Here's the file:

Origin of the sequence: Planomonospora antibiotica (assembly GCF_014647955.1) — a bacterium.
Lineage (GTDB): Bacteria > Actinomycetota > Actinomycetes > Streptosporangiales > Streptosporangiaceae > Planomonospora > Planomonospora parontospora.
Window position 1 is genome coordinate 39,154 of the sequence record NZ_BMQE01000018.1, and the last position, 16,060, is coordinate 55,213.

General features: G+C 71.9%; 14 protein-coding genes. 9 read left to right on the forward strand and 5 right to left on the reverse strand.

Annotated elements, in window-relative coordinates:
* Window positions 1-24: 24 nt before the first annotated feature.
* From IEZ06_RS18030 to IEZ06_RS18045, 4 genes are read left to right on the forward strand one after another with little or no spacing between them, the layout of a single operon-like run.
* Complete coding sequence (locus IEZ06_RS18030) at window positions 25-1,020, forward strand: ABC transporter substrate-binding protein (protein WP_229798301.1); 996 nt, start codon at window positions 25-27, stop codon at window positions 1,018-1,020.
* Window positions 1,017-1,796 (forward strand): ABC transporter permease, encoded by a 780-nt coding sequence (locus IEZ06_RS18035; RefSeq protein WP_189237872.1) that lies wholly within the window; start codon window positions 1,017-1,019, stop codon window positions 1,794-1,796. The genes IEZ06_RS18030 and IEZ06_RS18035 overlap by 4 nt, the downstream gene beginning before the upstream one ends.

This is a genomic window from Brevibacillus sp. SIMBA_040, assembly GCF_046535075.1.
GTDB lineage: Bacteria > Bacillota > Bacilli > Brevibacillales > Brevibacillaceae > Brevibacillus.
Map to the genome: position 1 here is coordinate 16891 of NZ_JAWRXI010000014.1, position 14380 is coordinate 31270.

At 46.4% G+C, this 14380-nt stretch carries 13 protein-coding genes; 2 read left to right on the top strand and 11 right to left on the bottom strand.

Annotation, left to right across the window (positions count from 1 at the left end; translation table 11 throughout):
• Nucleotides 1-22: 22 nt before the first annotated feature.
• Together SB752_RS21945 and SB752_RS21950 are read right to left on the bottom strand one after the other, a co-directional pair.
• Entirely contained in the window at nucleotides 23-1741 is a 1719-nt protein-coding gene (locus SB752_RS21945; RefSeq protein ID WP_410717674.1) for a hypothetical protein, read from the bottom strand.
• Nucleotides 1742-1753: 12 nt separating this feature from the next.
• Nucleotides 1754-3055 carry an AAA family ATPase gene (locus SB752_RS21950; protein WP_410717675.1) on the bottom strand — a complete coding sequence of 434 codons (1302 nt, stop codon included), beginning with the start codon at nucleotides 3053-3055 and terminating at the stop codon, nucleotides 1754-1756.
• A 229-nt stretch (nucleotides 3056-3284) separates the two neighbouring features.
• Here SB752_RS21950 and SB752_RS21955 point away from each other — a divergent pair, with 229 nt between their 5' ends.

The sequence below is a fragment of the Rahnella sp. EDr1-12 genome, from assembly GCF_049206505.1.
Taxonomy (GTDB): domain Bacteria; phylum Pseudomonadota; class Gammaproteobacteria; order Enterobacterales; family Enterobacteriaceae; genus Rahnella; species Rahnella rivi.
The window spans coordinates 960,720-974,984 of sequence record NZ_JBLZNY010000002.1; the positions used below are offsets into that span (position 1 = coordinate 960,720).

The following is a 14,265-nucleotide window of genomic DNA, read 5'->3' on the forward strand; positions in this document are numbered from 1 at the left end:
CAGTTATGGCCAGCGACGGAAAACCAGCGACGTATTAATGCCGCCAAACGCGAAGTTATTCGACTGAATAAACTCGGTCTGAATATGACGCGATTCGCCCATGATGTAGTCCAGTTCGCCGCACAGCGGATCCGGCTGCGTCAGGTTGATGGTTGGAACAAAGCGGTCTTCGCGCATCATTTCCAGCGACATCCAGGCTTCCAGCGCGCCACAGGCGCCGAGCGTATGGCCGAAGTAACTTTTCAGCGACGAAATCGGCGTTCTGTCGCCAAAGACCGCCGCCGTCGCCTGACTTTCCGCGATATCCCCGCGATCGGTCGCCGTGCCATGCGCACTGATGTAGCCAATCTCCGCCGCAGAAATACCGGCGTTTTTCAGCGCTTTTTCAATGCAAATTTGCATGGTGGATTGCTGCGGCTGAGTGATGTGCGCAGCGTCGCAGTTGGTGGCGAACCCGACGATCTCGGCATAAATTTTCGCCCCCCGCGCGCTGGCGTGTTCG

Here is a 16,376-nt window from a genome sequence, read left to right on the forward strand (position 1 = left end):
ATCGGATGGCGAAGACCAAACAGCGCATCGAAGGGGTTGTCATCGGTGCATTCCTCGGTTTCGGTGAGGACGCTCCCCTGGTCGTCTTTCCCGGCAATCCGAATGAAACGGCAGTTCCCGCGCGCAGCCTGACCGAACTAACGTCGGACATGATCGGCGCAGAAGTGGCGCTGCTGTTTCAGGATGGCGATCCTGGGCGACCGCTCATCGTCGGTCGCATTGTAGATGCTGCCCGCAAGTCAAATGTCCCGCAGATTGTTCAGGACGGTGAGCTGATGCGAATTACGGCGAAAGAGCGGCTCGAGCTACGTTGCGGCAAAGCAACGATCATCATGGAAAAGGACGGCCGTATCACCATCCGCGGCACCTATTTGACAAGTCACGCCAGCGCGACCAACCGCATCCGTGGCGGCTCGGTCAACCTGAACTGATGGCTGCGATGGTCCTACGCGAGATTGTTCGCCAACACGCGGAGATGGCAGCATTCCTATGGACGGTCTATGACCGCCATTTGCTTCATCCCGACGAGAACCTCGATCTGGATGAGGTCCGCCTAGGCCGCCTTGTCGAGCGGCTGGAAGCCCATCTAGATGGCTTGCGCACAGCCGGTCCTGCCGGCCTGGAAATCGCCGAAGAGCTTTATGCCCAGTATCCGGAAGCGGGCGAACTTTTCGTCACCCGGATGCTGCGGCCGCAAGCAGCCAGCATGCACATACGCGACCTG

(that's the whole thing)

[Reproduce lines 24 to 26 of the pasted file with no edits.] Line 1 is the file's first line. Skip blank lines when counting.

The window spans coordinates 960,720-974,984 of sequence record NZ_JBLZNY010000002.1; the positions used below are offsets into that span (position 1 = coordinate 960,720).

The following is a 14,265-nucleotide window of genomic DNA, read 5'->3' on the forward strand; positions in this document are numbered from 1 at the left end:
CAGTTATGGCCAGCGACGGAAAACCAGCGACGTATTAATGCCGCCAAACGCGAAGTTATTCGACTGAATAAACTCGGTCTGAATATGACGCGATTCGCCCATGATGTAGTCCAGTTCGCCGCACAGCGGATCCGGCTGCGTCAGGTTGATGGTTGGAACAAAGCGGTCTTCGCGCATCATTTCCAGCGACATCCAGGCTTCCAGCGCGCCACAGGCGCCGAGCGTATGGCCGAAGTAACTTTTCAGCGACGAAATCGGCGTTCTGTCGCCAAAGACCGCCGCCGTCGCCTGACTTTCCGCGATATCCCCGCGATCGGTCGCCGTGCCATGCGCACTGATGTAGCCAATCTCCGCCGCAGAAATACCGGCGTTTTTCAGCGCTTTTTCAATGCAAATTTGCATGGTGGATTGCTGCGGCTGAGTGATGTGCGCAGCGTCGCAGTTGGTGGCGAACCCGACGATCTCGGCATAAATTTTCGCCCCCCGCGCGCTGGCGTGTTCG